However, the practical effect of the standardised protocol versus the guideline-based protocol on decision-making stability and clinical outcomes remains unknown, and a randomised trial for validation is warranted. Therefore, we designed this pivotal randomised trial.

Methods and analysis

Study design

The current study is a randomised, controlled, two-arm trial involving 84 cardiac specialists from 26 hospitals in China. Eligible specialists have been randomised to a standardised implementation protocol group or a guideline-based group to establish 24 heart teams and make revascularisation decisions for 480 stable complex CAD cases retrospectively enrolled. We will evaluate the decision-making stability (figure 1). Standard Protocol Items: Recommendations for Interventional Trials,13 Consolidated Standards of Reporting Trials14 and Template for Intervention Description and Replication15 checklists are mentioned in online supplemental file 1. The study start date is 4 January 2022 and the anticipated end date is 31 January 2023.

Figure 1

Study flow chart. Eligible specialists will be randomised to a standardised heart team protocol group or a guideline-based group and established 12 heart teams in each group to make revascularisation decisions for 480 historic cases (from a prospective registry) with stable complex CAD. CAD, coronary artery disease; MACCE, major adverse cardiovascular and cerebrovascular event; MI, myocardial infarction.

Objective and hypothesis

The primary objective of this study is to evaluate the effect of the standardised heart team protocol versus the guideline-based protocol on the stability of decision-making in stable complex CAD. The primary hypothesis is that heart teams organised on the standardised protocol will result in better decision-making consistency compared with those based on guideline principles. The secondary objectives of this study are to (1) evaluate the association between decision-making stability and 1-year composite of death, myocardial infarction (MI), stroke, repeated revascularisation and re-hospitalisation due to ischaemic symptoms; (2) assess the appropriateness of heart team decision-making.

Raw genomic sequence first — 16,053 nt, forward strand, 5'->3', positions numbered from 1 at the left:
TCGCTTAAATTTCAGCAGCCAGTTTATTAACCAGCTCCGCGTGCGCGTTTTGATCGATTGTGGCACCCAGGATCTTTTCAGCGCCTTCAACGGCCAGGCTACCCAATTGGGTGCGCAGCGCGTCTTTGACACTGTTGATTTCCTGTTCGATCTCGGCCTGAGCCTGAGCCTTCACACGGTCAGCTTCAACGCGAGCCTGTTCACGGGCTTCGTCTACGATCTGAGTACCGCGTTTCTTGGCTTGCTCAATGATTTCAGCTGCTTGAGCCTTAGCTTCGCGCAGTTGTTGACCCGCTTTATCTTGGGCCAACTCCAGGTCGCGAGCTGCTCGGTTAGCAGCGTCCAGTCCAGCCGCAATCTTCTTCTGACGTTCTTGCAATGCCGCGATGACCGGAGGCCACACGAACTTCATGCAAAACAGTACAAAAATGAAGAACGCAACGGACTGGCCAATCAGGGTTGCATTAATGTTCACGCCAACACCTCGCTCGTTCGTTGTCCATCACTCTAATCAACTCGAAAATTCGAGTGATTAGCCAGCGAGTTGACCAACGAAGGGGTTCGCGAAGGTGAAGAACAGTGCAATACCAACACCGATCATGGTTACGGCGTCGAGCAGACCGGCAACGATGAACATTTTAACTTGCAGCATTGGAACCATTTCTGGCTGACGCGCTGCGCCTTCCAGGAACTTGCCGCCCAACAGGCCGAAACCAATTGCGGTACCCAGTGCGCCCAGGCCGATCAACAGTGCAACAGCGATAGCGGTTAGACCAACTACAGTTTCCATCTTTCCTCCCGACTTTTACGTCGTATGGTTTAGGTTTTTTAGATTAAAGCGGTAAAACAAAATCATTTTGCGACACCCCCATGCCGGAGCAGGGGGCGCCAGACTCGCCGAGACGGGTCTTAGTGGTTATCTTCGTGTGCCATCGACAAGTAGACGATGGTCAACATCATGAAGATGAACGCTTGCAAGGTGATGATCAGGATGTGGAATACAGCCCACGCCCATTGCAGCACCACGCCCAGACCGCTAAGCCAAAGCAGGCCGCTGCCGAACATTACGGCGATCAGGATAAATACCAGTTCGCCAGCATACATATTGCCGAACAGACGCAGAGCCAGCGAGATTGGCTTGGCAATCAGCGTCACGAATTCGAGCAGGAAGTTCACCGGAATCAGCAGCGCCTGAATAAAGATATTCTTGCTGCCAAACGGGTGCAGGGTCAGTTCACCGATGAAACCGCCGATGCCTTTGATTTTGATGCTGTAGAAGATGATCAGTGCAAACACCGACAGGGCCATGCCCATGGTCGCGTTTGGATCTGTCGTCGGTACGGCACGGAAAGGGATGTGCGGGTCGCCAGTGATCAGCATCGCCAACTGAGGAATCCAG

Participants and recruitment

To have access to enough experienced specialists, we will enrol eligible specialists from hospitals with (1) annual volume of percutaneous coronary intervention (PCI) ≥500; (2) annual volume of coronary artery bypass grafting (CABG) ≥2001; (3) have at least two interventional cardiologists, two cardiac surgeons and one non-interventional cardiologist meeting the inclusion criteria and agreeing to participate in the study. The inclusion criteria for the heart team specialists differ from specialties and require specified operator volumes and experience (table 1). The interventional cardiologist is required to have an annual PCI volume ≥200,16 an annual left main (LM)-PCI volume ≥251 and is capable of chronic total occlusion (CTO)-PCI. The cardiac surgeon must have a total CABG volume ≥20017 and be proficient in both on-pump and off-pump CABG. We have contacted all the potential participants via emails or telephones to get their information confirmed and obtained their content from 1 December 2021 to 10 January 2022. All participating specialists have provided written informed consent for enrolment (online supplemental file 2).

Table 1

Inclusion criteria for heart team specialists

Randomisation

Randomisation is stratified by specialties and conducted by a data manager using random number generation in SAS. We have randomised 36 cardiac surgeons and 36 interventional cardiologists in a 2:1 ratio to the standardised protocol group (24 surgeons and 24 interventional cardiologists) or the guideline-based group (12 surgeons and 12 interventional cardiologists). Twelve non-interventional cardiologists have been randomly selected and allocated to the guideline-based group. After the randomisation, each group of specialists will be randomly assigned to 12 heart teams and perform heart team meetings according to corresponding protocols. Research staff will be informed of the randomisation and organise the allocated specialists to establish heart teams. Participating specialists are unaware of the implementation conditions (online supplemental figure 1).